Week One Update
2012 Field School Photos and Activity Summaries
Week One Update: Dina Meller
The first week of the archaeological field school at Poplar Forest started on Monday, June 4. This year six participating students will help test and open up new excavation units as they try to find the remains of several important Jefferson-era landscape features, including the stables and vegetable garden.. Documentary evidence suggests the existence of stables flanking the plant nursery with Jefferson’s vegetable garden also standing nearby. The location of the nursery was confirmed by a previous excavation, and can be read about here - http://www.poplarforest.org/sites/default/files/PFArchaeologyIMLS.pdf.
As an introduction to Poplar Forest, Monday began with a lecture about the history of the home and the landscape surrounding it. We were also given a brief overview of the fundamentals of excavation and set out to sift through piles of Virginia red clay dirt from the vegetable garden site. Those piles yielded a few artifacts such as a nail, pieces of warped glass, and sherds of ceramic. We will focus more on this site later in the field school.
On Tuesday the group had a tour of the restored Poplar Forest House by the Director of Architectural Restoration, who explained the process of "excavating" a standing structure and restoring it to its former glory. The building will be exhibited unfinished, much as it was during the years Thomas Jefferson dwelled in it. We then continued screening soil trying to locate the vegetable garden, and began digging new test pits on the ridge of a low hill in an attempt to locate one of the stables.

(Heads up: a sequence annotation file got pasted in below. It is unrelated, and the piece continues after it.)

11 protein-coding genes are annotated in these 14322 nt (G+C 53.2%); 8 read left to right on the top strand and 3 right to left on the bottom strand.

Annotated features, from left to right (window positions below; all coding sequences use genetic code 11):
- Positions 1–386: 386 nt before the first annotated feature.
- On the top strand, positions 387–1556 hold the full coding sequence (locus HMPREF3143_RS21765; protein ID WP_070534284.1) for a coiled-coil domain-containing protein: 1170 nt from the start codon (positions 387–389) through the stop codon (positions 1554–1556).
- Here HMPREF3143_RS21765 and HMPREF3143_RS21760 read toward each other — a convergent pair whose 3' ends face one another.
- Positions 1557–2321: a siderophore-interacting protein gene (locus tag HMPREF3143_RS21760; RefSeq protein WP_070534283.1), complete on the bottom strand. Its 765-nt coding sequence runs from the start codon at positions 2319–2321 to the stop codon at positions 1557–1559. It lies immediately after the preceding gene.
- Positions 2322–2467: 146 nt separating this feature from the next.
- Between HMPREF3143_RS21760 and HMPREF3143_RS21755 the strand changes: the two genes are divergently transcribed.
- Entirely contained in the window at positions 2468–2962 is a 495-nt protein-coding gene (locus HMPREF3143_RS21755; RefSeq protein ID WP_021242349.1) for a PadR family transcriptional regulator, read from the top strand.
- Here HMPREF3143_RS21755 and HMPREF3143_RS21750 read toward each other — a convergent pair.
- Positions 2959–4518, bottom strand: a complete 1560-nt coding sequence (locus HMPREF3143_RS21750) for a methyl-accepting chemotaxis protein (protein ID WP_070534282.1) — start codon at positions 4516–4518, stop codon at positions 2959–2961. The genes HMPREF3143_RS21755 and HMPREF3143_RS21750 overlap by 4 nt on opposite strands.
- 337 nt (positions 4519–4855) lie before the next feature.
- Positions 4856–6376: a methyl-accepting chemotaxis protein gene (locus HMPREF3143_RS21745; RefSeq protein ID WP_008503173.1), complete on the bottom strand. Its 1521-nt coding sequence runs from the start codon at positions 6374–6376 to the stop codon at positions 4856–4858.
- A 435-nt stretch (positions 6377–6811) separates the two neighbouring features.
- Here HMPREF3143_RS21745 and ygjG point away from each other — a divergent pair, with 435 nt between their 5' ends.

We spent Wednesday at Monticello - Jefferson's famous mountaintop home. We visited the archaeology lab there, and had a tour of their excavation sites and a tour of the house itself. Afterwards, we walked around the grounds, enjoyed the ornamental gardens and vineyard, and visited Jefferson's grave.
Thursday started out with a lecture about material culture as a preamble to what we will need to know in order to professionally handle and recognize artifacts in the field or in the lab. We ended the day by finishing our second shovel test pit for the stable survey site.
On Friday morning we had a lecture on historical ecology that discussed the ways humans shaped the landscape and how. the landscape itself often shaped the way the people lived and worked in this part of Virginia. We also had a walking tour of the Poplar Forrest plantation grounds and all the archaeological sites and excavations on it. Later we continued to dig the test pits at the stable survey site. The students excavated 25 test pits total. The results will be discussed in the second week.
Field school students shovel testing along the ridge south of the plant nursery.
Screening the soil from one of the test pits.
One of the many rocks encountered in the test pits.
Meet Claire and Caitlin
Meet Micheal and Brittney
Meet Cheyenne and Dina